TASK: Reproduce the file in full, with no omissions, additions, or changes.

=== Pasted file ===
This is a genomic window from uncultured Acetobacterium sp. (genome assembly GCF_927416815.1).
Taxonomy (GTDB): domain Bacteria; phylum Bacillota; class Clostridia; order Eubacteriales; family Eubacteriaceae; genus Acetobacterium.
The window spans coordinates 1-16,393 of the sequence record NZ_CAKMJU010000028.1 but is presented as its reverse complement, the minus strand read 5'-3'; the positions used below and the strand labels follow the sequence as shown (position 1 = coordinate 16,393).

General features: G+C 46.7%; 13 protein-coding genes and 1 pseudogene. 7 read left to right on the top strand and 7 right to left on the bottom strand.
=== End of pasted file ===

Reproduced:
This is a genomic window from uncultured Acetobacterium sp. (genome assembly GCF_927416815.1).
Taxonomy (GTDB): domain Bacteria; phylum Bacillota; class Clostridia; order Eubacteriales; family Eubacteriaceae; genus Acetobacterium.
The window spans coordinates 1-16,393 of the sequence record NZ_CAKMJU010000028.1 but is presented as its reverse complement, the minus strand read 5'-3'; the positions used below and the strand labels follow the sequence as shown (position 1 = coordinate 16,393).

General features: G+C 46.7%; 13 protein-coding genes and 1 pseudogene. 7 read left to right on the top strand and 7 right to left on the bottom strand.